Translation of expound in Spanish:

expound

exponer, v.

Pronunciation: /ɪkˈspaʊnd//ɪkˈspaʊnd//ɛkˈspaʊnd/

transitive verb

formal

  • 1

    exponer
    • First, it is suggested that successive attempts to expound a Marxian theory of nature have see-sawed between naturalistic and social constructionist positions.
    • Nichols and Duffy expound at length about these influences from the Enlightenment.
    • Harry loved to talk and could expound eloquently on just about any topic.
    • As well as his tours he published various essays expounding his ideas and methods.
    • Liberalism's virtues are expounded with elegance, and at times a rather terse satirical cut.
    • The Thomas Merton Center expounds a Buddhist pacifist philosophy, along with advocating nonviolent protests and civil disobedience.
    • In 1877, he expounded his theories on British prehistoric peoples in the book British Barrows written jointly with the famous barrow-opener William Greenwell.
    • They also need to expound at length, to present their evidence and make their best argument.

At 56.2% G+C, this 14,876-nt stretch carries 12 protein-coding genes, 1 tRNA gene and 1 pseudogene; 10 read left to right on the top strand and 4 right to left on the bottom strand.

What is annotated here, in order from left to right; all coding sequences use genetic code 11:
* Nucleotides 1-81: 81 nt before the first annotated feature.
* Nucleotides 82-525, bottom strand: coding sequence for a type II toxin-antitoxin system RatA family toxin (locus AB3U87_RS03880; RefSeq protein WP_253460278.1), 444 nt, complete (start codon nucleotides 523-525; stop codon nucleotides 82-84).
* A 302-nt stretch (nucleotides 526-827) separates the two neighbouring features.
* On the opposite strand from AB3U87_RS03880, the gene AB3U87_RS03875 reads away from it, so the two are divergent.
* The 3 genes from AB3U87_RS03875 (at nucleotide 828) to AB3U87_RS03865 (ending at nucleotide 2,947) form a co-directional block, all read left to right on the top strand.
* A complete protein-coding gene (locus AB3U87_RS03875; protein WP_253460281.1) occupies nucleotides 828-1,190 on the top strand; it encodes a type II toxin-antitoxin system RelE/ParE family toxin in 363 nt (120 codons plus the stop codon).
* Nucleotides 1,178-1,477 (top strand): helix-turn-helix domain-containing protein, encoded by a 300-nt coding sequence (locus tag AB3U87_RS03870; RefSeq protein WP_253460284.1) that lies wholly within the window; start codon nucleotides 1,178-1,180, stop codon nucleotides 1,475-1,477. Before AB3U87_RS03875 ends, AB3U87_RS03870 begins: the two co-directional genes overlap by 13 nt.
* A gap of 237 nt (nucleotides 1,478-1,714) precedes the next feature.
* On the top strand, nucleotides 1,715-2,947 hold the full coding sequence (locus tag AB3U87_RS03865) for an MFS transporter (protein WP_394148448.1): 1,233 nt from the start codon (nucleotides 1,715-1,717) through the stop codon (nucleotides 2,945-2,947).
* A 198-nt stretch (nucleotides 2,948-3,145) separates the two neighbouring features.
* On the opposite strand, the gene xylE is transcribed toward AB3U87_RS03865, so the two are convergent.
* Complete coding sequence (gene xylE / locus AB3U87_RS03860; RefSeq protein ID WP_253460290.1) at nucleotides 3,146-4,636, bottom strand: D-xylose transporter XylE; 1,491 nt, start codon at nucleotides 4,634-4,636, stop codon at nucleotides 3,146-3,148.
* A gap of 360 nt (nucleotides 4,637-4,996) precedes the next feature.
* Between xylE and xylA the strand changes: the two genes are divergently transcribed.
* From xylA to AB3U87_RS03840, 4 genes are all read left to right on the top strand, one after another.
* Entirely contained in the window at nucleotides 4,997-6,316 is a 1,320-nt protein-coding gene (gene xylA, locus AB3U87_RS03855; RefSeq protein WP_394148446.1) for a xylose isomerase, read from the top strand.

• The task of studying, clarifying, and expounding doctrines is typically the responsibility of a literate, educated élite.
    • The Realist movement expounded the idea that art should rebel against the traditional historical, mythological and religious subjects in favour of unidealised scenes of modern life.
    • Over the next 30 years he contributed 78 papers to international journals, many of them expounding his own theory of molecular attraction.
    • Apparently, he expounds virtues and morals yet he has little to none.
    • They wanted me to expound on this topic because I had some decent ideas on the subject.
    • He used it as an opportunity to expound the idea of flexible integration.
    • I liked his recent article in the newspaper, expounding the theory of ‘Narrative Politics’.
    • Jean Jacques Rousseau expounded the idea that government rested on a social contract.
    • If Bruce expounds such views with a defiant gleam of vindication, it's understandable.
    • Writing a monthly column usually means expounding on a single topic.
    • Nardini wholeheartedly expounds the idea that those in the public eye are obliged to raise the profile of organisations who struggle to avert major crises.
    • Perhaps he will expound at greater length on the relationships among art, artists, and politics.

intransitive verb

formal

  • 1

    hablar
    to expound at length on / about sth hablar largo y tendido sobre algo